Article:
Tonight's SBS program Who Do you Think You Are featured Australian actress Sigrid Thornton. This is a series that follows people tracing their family back.
While we greatly enjoyed the UK version of the program, there were just so many good stories well told, the first Australian series turned us off. It turned what should have been very interesting into the mundane. We watched tonight because of a linkage via Sigrid's brother.
We both thought that this was remarkably good TV. We will now watch future episodes.
Unexpectedly from my viewpoint, the two ancestors especially featured - one on each side of Sigrid's family - sat bang smack in the middle of the history of New England that I am trying to write.
I keep saying that history is about people. I had no idea that Sigrid's family came from Northern New South Wales. I have always thought of the Thorntons in a Queensland context, so was taken by surprise and was left without a pen or paper to take notes on simple things like names.
We can break the story into two themes. One theme goes from the Hunter to the Clarence and to Copmanhurst, up-river from Grafton. The second from England via the convict ship Marquis of Huntley and then through the convict barracks to William Dumaresq's estate in the Hunter.
The names and stories lap and over-lap in ways beyond the scope of the program. There was a whole stream of Scottish migration organised, among others by the irascible Scottish clergyman John Dunmore Lang that went from the Hunter to the Clarence.
Lang wrote of Dumaresq:
One of the best-regulated estates in the colony is that of Colonel Dumaresq ...the law on his estate is the law of kindness, and incitement to industry and good conduct are rewards, not punishments. The convict labourers reside in whitewashed cottages, each having a little garden in front. Prizes are awarded to those who keep their cottages in the best order … The result of such a system is just what might be expected; the men are sober, industrious and contented.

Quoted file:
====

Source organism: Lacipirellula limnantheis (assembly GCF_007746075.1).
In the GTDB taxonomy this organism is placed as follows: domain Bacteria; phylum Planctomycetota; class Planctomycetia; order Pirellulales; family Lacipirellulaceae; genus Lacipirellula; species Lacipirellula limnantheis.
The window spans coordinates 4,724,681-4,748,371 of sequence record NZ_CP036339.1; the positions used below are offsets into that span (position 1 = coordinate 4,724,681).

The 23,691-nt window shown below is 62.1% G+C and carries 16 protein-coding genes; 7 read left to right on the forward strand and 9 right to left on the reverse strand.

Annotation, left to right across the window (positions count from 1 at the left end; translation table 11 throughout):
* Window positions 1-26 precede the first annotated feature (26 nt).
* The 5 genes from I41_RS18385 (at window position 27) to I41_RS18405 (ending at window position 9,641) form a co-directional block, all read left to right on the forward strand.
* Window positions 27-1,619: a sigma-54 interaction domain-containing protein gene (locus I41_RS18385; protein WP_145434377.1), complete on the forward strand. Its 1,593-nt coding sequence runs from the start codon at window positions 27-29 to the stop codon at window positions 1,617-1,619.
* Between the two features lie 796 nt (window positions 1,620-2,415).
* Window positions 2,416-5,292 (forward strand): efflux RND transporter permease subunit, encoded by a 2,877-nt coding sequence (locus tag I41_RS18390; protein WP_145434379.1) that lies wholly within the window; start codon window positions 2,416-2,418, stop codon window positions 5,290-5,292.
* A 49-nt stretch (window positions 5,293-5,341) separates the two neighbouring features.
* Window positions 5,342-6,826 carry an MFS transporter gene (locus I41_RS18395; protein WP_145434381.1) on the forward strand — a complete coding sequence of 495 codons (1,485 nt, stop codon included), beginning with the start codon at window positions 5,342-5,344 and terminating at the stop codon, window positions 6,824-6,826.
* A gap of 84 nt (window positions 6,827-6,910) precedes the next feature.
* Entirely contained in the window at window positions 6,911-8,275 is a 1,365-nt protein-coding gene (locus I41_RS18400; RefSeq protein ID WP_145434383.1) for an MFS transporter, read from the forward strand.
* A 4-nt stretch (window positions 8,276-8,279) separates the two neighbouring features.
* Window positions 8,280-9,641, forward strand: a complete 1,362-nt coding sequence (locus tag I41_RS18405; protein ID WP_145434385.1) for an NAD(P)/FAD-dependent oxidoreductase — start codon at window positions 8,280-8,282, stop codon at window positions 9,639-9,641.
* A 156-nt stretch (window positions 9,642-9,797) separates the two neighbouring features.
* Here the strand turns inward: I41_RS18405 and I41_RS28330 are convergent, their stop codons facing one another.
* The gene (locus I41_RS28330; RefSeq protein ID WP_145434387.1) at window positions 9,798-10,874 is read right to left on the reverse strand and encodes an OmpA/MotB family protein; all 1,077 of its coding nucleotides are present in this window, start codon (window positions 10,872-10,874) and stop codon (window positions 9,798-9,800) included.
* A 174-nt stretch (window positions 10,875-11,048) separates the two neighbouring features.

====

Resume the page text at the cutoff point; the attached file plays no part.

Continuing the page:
This is what Sigrid's convict ancestor found.
Insolvency featured on both sides of Sigrid's family. The risk of going broke was a constant feature of the period. Insolvency was common.
The documentary captured at a personal level so many features of colonial New England life. Of course, it was not expressed in those terms. I am the one writing about New England.
As I watched, I thought what a wonderful teaching resource that documentary would be, assuming of course that I can ever get the bloody book finished. The things that I am writing about cover just about every feature of the story as shown; showing the documentary in class would be a wonderful way of bringing elements of the New England story alive.